US 2610588 A
Description (OCR text may contain errors)
P 1952 c. E. SEAGREN ETAL 2,610,588
ARTICLE FOR DECORATING CAKES Filed Sept. 26, 1946 similar edible articles,
York Application September 26, 1946, Serial d. 99,368
10mm; (o1.'107 7)I-- This invention relates to three-dimensional decorations and-:more' particularly to aflprocess ofmanufacturingsuch decorations,.as well as to .productsderivedtherefrom.. l J.
. It is one of the mainobjects of this invention to provide means affording the production of three-dimensional decorations in any desired colors for transfer to the surface of cakes .or
It isanother object of this invention to provide means. for producing three-dimensional decoratio nsfof the aforesaid type which are inexpensive to achieve,;1nay be rapidly and economijcally appliedfto an article to be decorated, and "contribute to-the enhancement of'the aesthetical -eii'eets and attraction of the finished article.
' A further objector this invention is'to provide -means permitting production" of. three-dimensional decorations in various colors and in. com.- .mercial quantities at, lowcostand further rendering possible,- the; employment of unskilled -labor."
Still'a. further object of this invention is to provide relatively simple, inexpensive and eiii- "c ient'rrieaiis.prinitting arrangementof the decoration's' and changesin color in accordance with the individual artistic taste. 1
Yet, another object of theinventio'n'resides in the provision of means allowing" the" building up 'of decorationsor' ornamentations of the aforesaid type-to various *levelsor heightswith respect to each other whereby'plastic appearance "and other artistic impressions are" obtained.- 1 A still further object of this: invention is to .providemeans. facilitating the achievement of three-dimensional, multiecolored decorations, the stacking of a plurality of such decorations while all portions of the decorations or ornamentations are substantially protected from any damage or injurious effects, and the storage andshipment of such decorations in a safe'and economical manner. I e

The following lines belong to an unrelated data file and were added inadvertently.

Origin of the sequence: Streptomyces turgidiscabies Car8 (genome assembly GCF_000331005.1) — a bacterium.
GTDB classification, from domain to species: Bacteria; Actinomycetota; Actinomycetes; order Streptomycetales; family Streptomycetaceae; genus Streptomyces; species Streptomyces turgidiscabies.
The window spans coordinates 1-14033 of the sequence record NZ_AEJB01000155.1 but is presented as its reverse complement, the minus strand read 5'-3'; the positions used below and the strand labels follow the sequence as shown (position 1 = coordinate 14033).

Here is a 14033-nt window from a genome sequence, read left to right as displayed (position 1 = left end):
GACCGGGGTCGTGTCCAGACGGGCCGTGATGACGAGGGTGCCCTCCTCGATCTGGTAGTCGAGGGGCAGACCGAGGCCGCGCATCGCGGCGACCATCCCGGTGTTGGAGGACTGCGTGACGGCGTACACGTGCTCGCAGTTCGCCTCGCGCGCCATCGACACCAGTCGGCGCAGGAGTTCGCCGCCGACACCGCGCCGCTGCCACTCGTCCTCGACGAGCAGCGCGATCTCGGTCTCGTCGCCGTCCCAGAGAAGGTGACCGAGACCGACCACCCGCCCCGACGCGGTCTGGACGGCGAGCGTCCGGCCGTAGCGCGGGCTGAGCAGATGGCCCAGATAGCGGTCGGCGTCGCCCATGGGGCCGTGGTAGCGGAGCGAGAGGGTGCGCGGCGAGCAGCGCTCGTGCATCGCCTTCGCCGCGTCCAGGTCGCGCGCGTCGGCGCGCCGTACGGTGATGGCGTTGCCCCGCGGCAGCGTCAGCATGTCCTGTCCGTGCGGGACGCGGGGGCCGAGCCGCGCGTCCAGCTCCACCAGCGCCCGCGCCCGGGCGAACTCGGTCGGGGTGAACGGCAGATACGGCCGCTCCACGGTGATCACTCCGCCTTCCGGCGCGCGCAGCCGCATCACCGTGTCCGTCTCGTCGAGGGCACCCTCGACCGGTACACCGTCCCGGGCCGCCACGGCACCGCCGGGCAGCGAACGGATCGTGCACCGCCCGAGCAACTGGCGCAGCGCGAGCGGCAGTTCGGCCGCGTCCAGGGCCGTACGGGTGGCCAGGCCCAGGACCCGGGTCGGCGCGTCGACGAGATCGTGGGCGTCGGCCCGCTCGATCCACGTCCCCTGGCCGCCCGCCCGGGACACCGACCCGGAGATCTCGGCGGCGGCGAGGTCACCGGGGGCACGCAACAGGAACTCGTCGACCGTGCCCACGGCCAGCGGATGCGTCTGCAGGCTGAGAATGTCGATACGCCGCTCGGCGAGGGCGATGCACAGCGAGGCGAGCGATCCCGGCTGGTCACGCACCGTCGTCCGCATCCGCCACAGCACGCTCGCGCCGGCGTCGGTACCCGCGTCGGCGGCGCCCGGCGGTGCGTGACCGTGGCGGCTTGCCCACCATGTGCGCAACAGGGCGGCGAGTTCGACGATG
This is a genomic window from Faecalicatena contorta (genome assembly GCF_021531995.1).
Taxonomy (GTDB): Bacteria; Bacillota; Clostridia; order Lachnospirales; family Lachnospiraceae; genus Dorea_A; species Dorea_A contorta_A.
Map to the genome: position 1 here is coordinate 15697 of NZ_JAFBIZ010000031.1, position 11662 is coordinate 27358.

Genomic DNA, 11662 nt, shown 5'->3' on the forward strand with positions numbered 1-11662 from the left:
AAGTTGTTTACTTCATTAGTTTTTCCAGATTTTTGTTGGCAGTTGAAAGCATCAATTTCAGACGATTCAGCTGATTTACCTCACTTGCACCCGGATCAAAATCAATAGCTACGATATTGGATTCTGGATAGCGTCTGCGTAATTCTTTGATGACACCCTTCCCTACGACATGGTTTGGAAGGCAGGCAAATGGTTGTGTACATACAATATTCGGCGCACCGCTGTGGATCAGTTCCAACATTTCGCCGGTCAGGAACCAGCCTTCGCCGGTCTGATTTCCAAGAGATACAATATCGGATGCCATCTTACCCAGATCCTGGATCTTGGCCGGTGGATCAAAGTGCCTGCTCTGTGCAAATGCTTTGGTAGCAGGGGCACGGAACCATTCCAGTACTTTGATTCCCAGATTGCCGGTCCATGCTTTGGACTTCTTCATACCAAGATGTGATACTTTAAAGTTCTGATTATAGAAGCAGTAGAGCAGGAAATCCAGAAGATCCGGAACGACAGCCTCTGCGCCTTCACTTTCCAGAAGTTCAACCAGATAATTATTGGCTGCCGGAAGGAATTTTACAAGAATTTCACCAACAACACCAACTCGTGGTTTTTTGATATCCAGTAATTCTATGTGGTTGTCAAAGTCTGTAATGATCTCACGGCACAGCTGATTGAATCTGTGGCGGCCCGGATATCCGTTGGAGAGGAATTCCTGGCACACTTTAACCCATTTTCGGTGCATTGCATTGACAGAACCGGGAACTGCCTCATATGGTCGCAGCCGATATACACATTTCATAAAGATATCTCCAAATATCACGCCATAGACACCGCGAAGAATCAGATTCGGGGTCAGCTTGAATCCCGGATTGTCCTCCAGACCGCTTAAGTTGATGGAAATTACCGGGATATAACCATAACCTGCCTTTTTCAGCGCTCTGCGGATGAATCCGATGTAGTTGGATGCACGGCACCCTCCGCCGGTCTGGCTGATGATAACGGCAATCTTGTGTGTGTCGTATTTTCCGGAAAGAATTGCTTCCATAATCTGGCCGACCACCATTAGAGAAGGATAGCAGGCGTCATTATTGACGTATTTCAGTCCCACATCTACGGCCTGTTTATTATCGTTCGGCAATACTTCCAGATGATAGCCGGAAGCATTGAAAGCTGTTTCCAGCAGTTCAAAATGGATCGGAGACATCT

Theserand other objects and advantages will becozne more apparent from the ensuing descri tion of the invention, and will be further clearly understood byireferring to the'accomipanying drawing. I In the drawing:
Fig. 1 is a bottoin vplan view of theTflnished product derived from the process carried out in accordance with this invention;
I Figs. 2 to .4 illustrate respective sectional view of thedevices employed during successive steps of the process according to the'invention;
. .In; order to produce decorations the following process steps may be employed: I
S PATENT OF F IE1-1i.:f..-
. 2, 10,38 '7 i r ARTICLE FOR. DECORATING CAKES;
Carl Egard Seagren and Philip'W. Mowll, Brooke Y., assignors to Carl "Seagren' Enterprises, Brooklyn," N.'Y., ajpartnership' of New oiflFig. 1, the. finishedproduct being: illustrated in thestage'of being packed; 1 l; Q Fig. 6 is a longitudinal, sectional view-of .the finished product in asseiiribled condition and packedforshipment; .f
Fig. 7 is a vertical sectional view of a receptacle'containing'a: stack of packed finished products (shown diagrammatically);- ,Ql
Referringnow in particular to the drawing, there is illustrated in Fig; 1 'a bottom plan, view of the finished productlli made in'accordance with'this invention. This, product mainly consists of a pliable carrier H ofcellulosic material, for example, tissue paper, which has the handles or flaps I2, 13 (indicated in dot and dash lines) obtained by folding the'ends: ofsaid carrierifl about its fold lines as, [5; The carrier ll has an upperand lower face. The upper face illla of carrier II is preferably v provided ,withaj suitable tacky coating ,(not shown), adapted to receive a plurality of juxtapositioned layers of three-dimensional decorations, such as indicated; by mimeralslBaJlmandlBa. a r ff [6a, Ha, I811 The carrier l I, preferably cut from a roll-oi. endless. transfer sheet material, is retainedby any appropriate means, such astacks l-9;.;on a 'suitable support 20. The handles oriflaps l 2,; l .3